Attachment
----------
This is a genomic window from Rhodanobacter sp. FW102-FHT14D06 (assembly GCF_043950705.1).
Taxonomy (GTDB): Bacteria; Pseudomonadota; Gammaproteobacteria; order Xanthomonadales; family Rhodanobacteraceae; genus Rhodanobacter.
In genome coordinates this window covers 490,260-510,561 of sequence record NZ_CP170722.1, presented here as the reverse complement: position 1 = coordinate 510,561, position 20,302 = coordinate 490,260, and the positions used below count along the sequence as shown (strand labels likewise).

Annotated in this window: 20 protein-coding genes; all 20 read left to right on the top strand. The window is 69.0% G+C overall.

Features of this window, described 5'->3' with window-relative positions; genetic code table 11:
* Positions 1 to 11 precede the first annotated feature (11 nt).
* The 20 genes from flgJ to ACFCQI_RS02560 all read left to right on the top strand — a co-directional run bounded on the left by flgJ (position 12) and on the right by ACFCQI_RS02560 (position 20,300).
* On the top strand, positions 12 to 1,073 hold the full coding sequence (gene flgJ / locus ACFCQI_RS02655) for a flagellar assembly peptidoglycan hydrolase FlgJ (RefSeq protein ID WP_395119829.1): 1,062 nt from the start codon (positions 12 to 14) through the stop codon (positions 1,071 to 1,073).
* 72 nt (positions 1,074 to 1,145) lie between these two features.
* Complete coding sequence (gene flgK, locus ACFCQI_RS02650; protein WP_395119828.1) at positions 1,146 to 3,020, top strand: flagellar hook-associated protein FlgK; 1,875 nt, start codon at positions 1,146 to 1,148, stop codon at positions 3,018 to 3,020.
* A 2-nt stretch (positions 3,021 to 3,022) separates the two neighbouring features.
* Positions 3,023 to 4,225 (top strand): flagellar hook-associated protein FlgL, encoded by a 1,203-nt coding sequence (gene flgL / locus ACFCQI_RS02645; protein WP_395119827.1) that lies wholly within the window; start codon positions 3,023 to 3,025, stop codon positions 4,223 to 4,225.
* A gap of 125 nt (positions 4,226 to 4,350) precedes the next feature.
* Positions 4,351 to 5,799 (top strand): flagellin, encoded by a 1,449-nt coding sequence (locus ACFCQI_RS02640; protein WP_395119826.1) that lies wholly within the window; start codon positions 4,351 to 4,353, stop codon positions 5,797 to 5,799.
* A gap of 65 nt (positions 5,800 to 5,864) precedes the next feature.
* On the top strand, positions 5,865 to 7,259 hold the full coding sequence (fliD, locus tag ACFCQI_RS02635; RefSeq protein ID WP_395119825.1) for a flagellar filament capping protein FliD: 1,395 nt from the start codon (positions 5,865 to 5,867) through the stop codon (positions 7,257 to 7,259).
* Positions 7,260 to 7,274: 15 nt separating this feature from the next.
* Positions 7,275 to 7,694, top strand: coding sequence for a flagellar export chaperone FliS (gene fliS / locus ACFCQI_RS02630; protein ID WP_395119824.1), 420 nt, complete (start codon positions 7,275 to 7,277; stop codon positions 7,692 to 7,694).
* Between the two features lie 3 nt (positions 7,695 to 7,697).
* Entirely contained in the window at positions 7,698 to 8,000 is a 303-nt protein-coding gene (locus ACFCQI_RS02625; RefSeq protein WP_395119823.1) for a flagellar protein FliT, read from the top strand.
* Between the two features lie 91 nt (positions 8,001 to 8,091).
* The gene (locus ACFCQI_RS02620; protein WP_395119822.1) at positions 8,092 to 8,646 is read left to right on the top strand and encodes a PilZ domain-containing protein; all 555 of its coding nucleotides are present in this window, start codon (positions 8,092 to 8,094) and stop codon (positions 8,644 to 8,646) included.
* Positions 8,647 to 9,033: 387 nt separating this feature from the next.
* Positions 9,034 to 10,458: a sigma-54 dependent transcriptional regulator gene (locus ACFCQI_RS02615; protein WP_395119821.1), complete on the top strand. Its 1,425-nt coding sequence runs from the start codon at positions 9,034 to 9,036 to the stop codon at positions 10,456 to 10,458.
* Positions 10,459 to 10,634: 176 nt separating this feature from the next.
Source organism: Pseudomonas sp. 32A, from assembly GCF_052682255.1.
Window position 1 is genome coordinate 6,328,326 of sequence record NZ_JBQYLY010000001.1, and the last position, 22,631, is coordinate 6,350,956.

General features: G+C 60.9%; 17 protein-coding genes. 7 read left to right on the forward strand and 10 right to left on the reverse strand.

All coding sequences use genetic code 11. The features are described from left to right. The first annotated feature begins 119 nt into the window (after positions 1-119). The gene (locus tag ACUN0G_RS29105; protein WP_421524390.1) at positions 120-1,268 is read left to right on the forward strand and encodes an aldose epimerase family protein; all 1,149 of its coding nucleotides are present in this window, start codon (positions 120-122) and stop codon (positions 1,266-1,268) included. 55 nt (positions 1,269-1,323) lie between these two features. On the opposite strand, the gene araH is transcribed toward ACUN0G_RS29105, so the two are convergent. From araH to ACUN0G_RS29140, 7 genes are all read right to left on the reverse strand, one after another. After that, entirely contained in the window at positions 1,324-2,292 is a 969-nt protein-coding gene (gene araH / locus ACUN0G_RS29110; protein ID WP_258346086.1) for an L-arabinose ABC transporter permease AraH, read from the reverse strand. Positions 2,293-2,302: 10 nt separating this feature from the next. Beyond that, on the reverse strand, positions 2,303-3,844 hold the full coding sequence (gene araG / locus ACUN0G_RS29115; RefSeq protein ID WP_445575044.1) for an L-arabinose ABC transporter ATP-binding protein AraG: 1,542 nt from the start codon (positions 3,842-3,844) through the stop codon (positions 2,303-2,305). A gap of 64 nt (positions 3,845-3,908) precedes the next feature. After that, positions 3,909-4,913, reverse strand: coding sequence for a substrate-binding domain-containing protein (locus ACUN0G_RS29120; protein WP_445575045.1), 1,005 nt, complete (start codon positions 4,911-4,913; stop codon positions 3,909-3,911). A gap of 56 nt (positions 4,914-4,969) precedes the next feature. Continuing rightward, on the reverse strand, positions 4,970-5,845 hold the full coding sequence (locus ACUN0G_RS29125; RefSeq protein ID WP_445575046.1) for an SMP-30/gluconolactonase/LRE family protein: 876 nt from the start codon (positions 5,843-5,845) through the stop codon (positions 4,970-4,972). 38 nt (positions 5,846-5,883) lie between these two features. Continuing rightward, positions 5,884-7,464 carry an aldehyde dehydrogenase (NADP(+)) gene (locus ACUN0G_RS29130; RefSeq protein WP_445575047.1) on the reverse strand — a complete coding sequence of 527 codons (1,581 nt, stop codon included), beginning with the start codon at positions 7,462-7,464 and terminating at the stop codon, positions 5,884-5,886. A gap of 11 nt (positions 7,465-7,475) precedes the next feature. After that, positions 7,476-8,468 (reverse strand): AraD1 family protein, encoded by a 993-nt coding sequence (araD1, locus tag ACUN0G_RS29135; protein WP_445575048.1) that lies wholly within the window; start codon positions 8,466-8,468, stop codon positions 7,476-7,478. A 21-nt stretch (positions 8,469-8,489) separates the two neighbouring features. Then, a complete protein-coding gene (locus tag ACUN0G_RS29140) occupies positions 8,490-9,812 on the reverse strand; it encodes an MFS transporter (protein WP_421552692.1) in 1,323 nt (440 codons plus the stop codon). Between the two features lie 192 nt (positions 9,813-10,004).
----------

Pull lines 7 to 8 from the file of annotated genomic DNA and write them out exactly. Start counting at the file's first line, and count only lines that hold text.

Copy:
* The 20 genes from flgJ to ACFCQI_RS02560 all read left to right on the top strand — a co-directional run bounded on the left by flgJ (position 12) and on the right by ACFCQI_RS02560 (position 20,300).
* On the top strand, positions 12 to 1,073 hold the full coding sequence (gene flgJ / locus ACFCQI_RS02655) for a flagellar assembly peptidoglycan hydrolase FlgJ (RefSeq protein ID WP_395119829.1): 1,062 nt from the start codon (positions 12 to 14) through the stop codon (positions 1,071 to 1,073).